This month’s cover pictures a detail from one of a set of illustrations commissioned by the Emperor Ch’ien Lung to depict pottery-making in the Chinese town of Ching-te Chen. Fourteen of these fascinating illustrations are reproduced in a special Ceramics Monthly Portfolio.
The spirited pottery camel on the cover was made in China during the Wei Dynasty (386-577 A.D.) for use as a tomb figure.
The front cover photograph shows a tile done by a fourteen-year-old boy using two simple stamps on a soft clay slab.
The hands shown centering the clay on the potter’s wheel are those of Anne Appleton Clarke.
Prize-winning pieces from the 5th Biennial Canadian Ceramics Exhibition, which originated at the Montreal Museum of Art under the auspices of the Canadian Guild of Potters, include Bailey Leslie’s thrown porcelain bottle with copper glaze; Louise Doucet’s three stoneware souffle dishes; and Jack Herman’s thrown stoneware sculpture, “Lady.”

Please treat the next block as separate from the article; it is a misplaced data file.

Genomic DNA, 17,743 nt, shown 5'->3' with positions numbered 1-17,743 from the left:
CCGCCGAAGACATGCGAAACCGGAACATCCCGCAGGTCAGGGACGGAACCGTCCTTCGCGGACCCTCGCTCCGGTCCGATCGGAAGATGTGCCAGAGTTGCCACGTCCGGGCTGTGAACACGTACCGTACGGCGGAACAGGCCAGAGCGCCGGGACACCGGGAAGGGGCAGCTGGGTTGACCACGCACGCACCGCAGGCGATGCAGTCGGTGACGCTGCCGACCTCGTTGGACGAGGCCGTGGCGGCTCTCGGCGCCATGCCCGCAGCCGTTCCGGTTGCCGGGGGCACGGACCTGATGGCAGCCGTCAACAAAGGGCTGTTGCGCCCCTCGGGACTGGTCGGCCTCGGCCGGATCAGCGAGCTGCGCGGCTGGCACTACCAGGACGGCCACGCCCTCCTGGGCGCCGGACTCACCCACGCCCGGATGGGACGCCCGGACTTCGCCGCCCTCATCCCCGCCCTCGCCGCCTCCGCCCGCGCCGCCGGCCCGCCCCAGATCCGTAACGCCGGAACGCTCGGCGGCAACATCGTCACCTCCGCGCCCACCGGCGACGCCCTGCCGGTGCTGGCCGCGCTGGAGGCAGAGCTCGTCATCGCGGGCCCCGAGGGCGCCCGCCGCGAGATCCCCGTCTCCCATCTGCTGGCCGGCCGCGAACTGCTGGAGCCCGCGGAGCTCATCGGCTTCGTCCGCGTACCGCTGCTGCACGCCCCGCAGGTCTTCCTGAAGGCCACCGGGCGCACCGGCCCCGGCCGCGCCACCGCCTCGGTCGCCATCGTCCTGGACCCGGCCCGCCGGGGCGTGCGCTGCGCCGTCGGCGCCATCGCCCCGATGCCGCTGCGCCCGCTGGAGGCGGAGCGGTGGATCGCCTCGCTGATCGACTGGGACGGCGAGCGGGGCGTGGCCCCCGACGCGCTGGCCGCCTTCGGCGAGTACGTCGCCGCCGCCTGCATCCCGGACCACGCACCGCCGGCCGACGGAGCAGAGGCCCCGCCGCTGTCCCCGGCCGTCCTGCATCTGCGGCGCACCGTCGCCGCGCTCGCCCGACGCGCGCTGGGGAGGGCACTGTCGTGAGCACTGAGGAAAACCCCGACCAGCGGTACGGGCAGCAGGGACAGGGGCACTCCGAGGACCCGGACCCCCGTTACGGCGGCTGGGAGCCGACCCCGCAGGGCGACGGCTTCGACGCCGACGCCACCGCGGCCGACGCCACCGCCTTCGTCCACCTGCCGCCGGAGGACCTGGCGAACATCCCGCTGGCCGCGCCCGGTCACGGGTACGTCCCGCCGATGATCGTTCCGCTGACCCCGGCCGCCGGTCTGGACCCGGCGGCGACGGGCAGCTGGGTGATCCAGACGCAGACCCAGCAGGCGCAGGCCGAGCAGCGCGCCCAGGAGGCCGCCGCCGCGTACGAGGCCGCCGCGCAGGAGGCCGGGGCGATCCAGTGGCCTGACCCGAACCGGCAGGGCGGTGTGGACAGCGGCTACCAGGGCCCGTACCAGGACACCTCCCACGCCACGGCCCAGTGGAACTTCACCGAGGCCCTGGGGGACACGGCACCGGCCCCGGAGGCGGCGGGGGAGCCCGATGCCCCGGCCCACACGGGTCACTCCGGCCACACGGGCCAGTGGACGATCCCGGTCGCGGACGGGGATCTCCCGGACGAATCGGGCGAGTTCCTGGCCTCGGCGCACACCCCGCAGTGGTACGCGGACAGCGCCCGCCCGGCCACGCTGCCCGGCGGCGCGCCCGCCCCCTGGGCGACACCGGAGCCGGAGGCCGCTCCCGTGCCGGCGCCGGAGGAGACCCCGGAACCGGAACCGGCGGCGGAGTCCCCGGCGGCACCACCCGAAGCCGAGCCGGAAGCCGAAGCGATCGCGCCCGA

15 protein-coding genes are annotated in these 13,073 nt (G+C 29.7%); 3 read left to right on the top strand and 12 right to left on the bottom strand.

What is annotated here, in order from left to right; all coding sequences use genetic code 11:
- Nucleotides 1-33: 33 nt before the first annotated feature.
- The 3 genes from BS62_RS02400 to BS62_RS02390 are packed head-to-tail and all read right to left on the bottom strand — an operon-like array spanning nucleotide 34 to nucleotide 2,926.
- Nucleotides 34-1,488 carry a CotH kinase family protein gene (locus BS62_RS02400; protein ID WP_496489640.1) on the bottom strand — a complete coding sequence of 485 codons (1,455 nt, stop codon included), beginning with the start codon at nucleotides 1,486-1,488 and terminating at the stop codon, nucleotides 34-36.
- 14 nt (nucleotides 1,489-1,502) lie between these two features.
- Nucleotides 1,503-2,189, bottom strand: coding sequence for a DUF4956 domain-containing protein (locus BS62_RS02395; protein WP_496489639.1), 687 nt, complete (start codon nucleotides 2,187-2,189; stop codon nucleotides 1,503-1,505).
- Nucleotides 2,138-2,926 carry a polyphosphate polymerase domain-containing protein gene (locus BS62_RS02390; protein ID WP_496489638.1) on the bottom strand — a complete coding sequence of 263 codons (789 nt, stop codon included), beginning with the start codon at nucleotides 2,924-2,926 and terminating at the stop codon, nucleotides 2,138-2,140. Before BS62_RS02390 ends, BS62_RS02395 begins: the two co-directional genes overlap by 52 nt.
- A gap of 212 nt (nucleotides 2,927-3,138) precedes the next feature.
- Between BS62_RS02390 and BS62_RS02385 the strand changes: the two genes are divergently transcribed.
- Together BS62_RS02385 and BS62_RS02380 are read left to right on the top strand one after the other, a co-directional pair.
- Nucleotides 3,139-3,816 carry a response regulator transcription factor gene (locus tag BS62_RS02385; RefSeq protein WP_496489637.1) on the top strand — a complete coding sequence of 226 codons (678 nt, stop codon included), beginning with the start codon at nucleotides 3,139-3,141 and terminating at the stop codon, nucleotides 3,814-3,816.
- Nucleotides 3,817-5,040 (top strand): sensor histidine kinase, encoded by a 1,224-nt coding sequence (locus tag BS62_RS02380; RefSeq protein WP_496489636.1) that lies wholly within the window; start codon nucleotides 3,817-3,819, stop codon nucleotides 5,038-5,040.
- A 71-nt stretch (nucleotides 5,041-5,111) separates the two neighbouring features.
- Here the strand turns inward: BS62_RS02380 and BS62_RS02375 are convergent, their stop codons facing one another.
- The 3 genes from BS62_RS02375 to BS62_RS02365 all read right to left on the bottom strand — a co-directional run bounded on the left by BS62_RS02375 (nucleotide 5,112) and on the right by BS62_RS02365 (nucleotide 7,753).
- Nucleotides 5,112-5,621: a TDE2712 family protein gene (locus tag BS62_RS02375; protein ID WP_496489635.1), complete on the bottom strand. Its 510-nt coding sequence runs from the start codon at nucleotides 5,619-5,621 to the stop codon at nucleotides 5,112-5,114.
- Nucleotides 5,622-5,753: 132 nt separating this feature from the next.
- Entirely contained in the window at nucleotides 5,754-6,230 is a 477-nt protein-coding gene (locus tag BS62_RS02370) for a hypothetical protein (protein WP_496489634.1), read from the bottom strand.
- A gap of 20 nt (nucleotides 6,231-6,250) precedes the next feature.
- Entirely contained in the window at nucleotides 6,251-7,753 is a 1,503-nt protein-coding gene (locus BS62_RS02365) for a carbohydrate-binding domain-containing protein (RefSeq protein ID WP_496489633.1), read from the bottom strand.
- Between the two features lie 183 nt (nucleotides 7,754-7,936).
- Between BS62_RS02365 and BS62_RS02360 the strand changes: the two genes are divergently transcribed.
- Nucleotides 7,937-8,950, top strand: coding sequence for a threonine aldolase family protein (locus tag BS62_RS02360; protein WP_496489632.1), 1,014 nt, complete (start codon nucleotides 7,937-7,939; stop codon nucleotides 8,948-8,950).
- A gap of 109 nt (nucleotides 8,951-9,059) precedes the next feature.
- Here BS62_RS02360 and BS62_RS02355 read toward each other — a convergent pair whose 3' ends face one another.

The covered jars pictured are by Mary Sease. The 32 stoneware pieces shown by Mrs. Sease are simple, direct and well executed. Her designs are mostly geometric, exhibiting an excellent balance between surface decoration and form. The jars pictured are part of a set of three of identical design but of graduated sizes. The decoration is sgraffito in a brownish-blue against the beige color of the pots.
The majolica plate pictured on our cover was made in Deruta, Italy about 1525 and is a fine example of Renaissance ceramic art. The plate is painted in luster with touches of blue on the white tin glaze. In the center a griffon stands on a tiled floor holding a quartered shield. Behind him are flowering plants and the scene itself is encircled by a wreath. The piece is part of the collection of the Museum of Art of the Rhode Island School of Design.
A selection of some of the basic clay-working tools used by every potter is the subject of the photogram on this month’s cover.
Authentic Delft tiles decorated with animals and tulips are part of the fireplace in the Albany Institute’s reproduction of a late seventeenth century Dutch Albany citizen’s home.
The pottery head on this month’s cover is Mexican, of the classic Vera Cruz style, and was made sometime before the twelfth century. The expressive face is flanked by circular ear plugs and framed by stylized hair and by a strap which holds an elaborate headdress with animal motifs. This sculpture is an important piece in the new Pre-Columbian Gallery E of the Cleveland Museum of Art.